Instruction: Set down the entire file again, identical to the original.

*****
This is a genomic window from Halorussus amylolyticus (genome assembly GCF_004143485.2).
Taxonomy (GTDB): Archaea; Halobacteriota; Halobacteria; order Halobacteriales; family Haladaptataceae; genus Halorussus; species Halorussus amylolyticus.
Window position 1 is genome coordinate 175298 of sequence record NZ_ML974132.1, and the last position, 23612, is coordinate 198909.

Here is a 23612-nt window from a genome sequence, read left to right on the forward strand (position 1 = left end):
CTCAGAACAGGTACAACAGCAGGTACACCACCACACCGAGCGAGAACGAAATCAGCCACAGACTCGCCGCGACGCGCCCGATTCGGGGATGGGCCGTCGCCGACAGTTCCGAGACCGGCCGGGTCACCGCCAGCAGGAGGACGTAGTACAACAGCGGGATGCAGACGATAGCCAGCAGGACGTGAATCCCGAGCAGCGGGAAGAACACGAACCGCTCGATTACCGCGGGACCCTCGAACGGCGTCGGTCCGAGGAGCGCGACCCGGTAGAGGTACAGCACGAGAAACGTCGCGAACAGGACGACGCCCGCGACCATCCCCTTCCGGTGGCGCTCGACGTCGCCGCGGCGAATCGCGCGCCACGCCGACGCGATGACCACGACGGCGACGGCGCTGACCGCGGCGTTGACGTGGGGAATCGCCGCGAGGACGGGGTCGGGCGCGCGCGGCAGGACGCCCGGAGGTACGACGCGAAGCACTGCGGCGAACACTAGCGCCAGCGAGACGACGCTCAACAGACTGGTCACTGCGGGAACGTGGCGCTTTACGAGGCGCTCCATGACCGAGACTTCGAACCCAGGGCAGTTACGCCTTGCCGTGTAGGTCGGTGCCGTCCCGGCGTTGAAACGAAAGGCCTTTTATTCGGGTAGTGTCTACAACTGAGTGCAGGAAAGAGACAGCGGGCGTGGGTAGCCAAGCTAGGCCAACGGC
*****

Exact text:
This is a genomic window from Halorussus amylolyticus (genome assembly GCF_004143485.2).
Taxonomy (GTDB): Archaea; Halobacteriota; Halobacteria; order Halobacteriales; family Haladaptataceae; genus Halorussus; species Halorussus amylolyticus.
Window position 1 is genome coordinate 175298 of sequence record NZ_ML974132.1, and the last position, 23612, is coordinate 198909.

Here is a 23612-nt window from a genome sequence, read left to right on the forward strand (position 1 = left end):
CTCAGAACAGGTACAACAGCAGGTACACCACCACACCGAGCGAGAACGAAATCAGCCACAGACTCGCCGCGACGCGCCCGATTCGGGGATGGGCCGTCGCCGACAGTTCCGAGACCGGCCGGGTCACCGCCAGCAGGAGGACGTAGTACAACAGCGGGATGCAGACGATAGCCAGCAGGACGTGAATCCCGAGCAGCGGGAAGAACACGAACCGCTCGATTACCGCGGGACCCTCGAACGGCGTCGGTCCGAGGAGCGCGACCCGGTAGAGGTACAGCACGAGAAACGTCGCGAACAGGACGACGCCCGCGACCATCCCCTTCCGGTGGCGCTCGACGTCGCCGCGGCGAATCGCGCGCCACGCCGACGCGATGACCACGACGGCGACGGCGCTGACCGCGGCGTTGACGTGGGGAATCGCCGCGAGGACGGGGTCGGGCGCGCGCGGCAGGACGCCCGGAGGTACGACGCGAAGCACTGCGGCGAACACTAGCGCCAGCGAGACGACGCTCAACAGACTGGTCACTGCGGGAACGTGGCGCTTTACGAGGCGCTCCATGACCGAGACTTCGAACCCAGGGCAGTTACGCCTTGCCGTGTAGGTCGGTGCCGTCCCGGCGTTGAAACGAAAGGCCTTTTATTCGGGTAGTGTCTACAACTGAGTGCAGGAAAGAGACAGCGGGCGTGGGTAGCCAAGCTAGGCCAACGGC